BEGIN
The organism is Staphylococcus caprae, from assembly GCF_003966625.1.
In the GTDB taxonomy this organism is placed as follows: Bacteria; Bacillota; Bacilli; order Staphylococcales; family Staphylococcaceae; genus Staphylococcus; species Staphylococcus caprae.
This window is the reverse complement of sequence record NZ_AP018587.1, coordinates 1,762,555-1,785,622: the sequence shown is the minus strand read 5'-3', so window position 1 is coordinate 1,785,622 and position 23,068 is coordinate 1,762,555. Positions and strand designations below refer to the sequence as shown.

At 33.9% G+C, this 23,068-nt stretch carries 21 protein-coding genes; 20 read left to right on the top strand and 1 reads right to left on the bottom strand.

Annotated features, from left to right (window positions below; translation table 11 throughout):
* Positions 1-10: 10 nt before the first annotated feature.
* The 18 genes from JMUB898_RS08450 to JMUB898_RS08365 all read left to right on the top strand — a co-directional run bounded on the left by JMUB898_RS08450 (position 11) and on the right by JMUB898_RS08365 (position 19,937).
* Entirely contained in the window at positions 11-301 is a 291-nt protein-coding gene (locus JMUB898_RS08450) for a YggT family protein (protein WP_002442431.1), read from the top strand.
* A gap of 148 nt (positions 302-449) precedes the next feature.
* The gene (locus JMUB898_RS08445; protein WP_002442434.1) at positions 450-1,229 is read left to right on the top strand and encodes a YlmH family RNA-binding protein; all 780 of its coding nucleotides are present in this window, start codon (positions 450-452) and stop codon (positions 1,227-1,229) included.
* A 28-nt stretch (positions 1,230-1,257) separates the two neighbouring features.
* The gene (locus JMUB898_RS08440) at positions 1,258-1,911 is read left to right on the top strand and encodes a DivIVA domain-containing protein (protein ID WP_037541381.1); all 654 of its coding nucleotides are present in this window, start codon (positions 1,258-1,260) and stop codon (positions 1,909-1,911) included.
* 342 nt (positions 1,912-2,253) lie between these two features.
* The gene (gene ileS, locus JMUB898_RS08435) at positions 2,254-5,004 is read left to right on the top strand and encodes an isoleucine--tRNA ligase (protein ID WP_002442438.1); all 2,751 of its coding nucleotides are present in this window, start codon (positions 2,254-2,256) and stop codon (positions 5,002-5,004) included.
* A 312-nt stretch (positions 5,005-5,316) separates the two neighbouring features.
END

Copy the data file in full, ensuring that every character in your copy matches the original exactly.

The organism is Staphylococcus caprae, from assembly GCF_003966625.1.
In the GTDB taxonomy this organism is placed as follows: Bacteria; Bacillota; Bacilli; order Staphylococcales; family Staphylococcaceae; genus Staphylococcus; species Staphylococcus caprae.
This window is the reverse complement of sequence record NZ_AP018587.1, coordinates 1,762,555-1,785,622: the sequence shown is the minus strand read 5'-3', so window position 1 is coordinate 1,785,622 and position 23,068 is coordinate 1,762,555. Positions and strand designations below refer to the sequence as shown.

At 33.9% G+C, this 23,068-nt stretch carries 21 protein-coding genes; 20 read left to right on the top strand and 1 reads right to left on the bottom strand.

Annotated features, from left to right (window positions below; translation table 11 throughout):
* Positions 1-10: 10 nt before the first annotated feature.
* The 18 genes from JMUB898_RS08450 to JMUB898_RS08365 all read left to right on the top strand — a co-directional run bounded on the left by JMUB898_RS08450 (position 11) and on the right by JMUB898_RS08365 (position 19,937).
* Entirely contained in the window at positions 11-301 is a 291-nt protein-coding gene (locus JMUB898_RS08450) for a YggT family protein (protein WP_002442431.1), read from the top strand.
* A gap of 148 nt (positions 302-449) precedes the next feature.
* The gene (locus JMUB898_RS08445; protein WP_002442434.1) at positions 450-1,229 is read left to right on the top strand and encodes a YlmH family RNA-binding protein; all 780 of its coding nucleotides are present in this window, start codon (positions 450-452) and stop codon (positions 1,227-1,229) included.
* A 28-nt stretch (positions 1,230-1,257) separates the two neighbouring features.
* The gene (locus JMUB898_RS08440) at positions 1,258-1,911 is read left to right on the top strand and encodes a DivIVA domain-containing protein (protein ID WP_037541381.1); all 654 of its coding nucleotides are present in this window, start codon (positions 1,258-1,260) and stop codon (positions 1,909-1,911) included.
* 342 nt (positions 1,912-2,253) lie between these two features.
* The gene (gene ileS, locus JMUB898_RS08435) at positions 2,254-5,004 is read left to right on the top strand and encodes an isoleucine--tRNA ligase (protein ID WP_002442438.1); all 2,751 of its coding nucleotides are present in this window, start codon (positions 2,254-2,256) and stop codon (positions 5,002-5,004) included.
* A 312-nt stretch (positions 5,005-5,316) separates the two neighbouring features.